Direct and Spillover Impacts of a Community-Level HIV/AIDS Program: Evidence from a Randomized Controlled Trial in Mozambique EconomicsInternational DevelopmentPre-Results AcceptancesPublic Health

Dean Yang Arlete Mahumane James Riddell Hang Yu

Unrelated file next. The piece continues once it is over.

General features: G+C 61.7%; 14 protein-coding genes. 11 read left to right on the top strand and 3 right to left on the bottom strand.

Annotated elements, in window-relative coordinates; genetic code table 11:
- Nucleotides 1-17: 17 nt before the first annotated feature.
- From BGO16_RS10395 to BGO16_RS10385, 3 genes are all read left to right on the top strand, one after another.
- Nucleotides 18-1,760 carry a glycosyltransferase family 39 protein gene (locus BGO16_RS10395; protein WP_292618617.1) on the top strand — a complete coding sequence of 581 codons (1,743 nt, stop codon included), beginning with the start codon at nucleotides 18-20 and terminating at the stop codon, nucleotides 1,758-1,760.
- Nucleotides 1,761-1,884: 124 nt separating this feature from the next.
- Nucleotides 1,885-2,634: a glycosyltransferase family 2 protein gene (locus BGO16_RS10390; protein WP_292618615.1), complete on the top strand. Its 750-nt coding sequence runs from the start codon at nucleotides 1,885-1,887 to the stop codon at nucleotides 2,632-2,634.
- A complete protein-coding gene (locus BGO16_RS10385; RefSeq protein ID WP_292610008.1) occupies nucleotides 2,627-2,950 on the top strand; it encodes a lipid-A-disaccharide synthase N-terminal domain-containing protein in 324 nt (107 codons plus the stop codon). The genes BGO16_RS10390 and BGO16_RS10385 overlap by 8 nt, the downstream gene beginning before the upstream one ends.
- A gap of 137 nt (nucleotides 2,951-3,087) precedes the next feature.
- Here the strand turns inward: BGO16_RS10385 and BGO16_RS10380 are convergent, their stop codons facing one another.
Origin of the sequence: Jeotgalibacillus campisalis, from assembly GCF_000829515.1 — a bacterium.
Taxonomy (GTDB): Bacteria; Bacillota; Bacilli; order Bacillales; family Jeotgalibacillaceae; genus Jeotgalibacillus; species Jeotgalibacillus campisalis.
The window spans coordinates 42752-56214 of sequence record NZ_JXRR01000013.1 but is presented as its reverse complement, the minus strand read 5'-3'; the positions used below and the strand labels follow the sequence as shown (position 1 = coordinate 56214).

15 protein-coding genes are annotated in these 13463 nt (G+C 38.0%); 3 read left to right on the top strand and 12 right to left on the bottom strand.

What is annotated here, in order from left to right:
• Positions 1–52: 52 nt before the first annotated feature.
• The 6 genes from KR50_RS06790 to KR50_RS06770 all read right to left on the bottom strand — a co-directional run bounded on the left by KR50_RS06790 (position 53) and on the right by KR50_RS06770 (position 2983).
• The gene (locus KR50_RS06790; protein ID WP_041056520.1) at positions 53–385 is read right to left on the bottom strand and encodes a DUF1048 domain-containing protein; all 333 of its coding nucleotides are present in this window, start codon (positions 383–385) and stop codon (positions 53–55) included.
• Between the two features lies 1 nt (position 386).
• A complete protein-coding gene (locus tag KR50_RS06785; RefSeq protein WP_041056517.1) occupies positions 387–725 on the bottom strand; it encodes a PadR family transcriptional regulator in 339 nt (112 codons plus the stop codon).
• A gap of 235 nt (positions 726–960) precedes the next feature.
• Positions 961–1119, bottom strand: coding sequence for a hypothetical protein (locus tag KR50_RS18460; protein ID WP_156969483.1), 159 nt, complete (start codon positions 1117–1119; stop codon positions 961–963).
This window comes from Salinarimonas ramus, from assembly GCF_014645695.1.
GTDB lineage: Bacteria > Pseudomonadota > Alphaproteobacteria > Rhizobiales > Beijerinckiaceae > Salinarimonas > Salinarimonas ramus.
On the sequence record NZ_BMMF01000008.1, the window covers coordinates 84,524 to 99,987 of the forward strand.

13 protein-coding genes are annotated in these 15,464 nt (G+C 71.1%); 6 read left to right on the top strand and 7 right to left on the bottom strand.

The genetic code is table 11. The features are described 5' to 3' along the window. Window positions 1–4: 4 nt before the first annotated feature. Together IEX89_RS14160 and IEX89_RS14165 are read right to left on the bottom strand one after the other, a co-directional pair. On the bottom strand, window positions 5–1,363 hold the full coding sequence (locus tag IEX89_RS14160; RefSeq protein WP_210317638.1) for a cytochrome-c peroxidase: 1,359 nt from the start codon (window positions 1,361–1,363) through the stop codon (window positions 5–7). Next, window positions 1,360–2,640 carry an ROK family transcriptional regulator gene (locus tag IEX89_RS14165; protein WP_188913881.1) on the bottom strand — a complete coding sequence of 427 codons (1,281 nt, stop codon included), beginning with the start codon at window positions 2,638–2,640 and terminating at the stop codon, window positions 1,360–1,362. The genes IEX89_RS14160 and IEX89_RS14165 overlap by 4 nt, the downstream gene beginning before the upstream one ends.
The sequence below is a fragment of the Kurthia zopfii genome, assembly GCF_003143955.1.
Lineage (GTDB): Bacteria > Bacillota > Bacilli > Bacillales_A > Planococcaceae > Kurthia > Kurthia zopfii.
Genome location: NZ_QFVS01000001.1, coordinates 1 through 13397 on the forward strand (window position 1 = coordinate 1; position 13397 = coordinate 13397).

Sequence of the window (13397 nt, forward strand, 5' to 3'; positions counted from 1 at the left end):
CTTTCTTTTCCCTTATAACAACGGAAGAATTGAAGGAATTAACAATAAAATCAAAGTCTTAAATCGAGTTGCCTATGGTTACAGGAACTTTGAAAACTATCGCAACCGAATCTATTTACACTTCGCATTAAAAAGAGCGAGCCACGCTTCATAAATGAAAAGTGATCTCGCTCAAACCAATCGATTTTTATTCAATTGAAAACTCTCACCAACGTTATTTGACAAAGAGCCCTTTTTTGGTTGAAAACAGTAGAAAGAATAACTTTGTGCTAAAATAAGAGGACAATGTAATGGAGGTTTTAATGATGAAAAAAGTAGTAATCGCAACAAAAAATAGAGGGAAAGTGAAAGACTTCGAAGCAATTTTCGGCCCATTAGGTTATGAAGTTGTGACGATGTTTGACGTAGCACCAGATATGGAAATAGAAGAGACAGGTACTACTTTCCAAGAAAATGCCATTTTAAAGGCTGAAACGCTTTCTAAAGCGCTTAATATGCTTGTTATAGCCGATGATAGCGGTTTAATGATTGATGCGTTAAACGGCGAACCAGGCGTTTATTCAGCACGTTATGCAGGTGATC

We study a prominent effort to help families cope with HIV/AIDS: a U.S. government-funded program in Mozambique implementing an interrelated set of health and education interventions. We report the results of a randomized evaluation of this program. We hypothesize that the program raises HIV testing rates by reducing imperfect information (related to HIV) and by reducing HIV-related stigma concerns. Primary outcome variables are survey-reported and directly-observed rates of HIV testing. We also examine a range of secondary outcomes related to information and stigma mechanisms, and secondary outcome variables such as school attendance and overall household well-being. Causal identification exploits multilevel random assignment (of communities to program receipt, and of treatment-community households to strong encouragement for program participation), allowing separate identification of impacts on households of being in a program community (with take-up at the community-average rate), versus having been strongly encouraged to participate the program (with very high take-up). We also examine spillovers (based on geographic proximity or social network connections) from strongly encouraged to other households. Additional treatments randomly assigned by our research team allow insight into complementarities with interventions providing targeted information and financial incentives for HIV testing.


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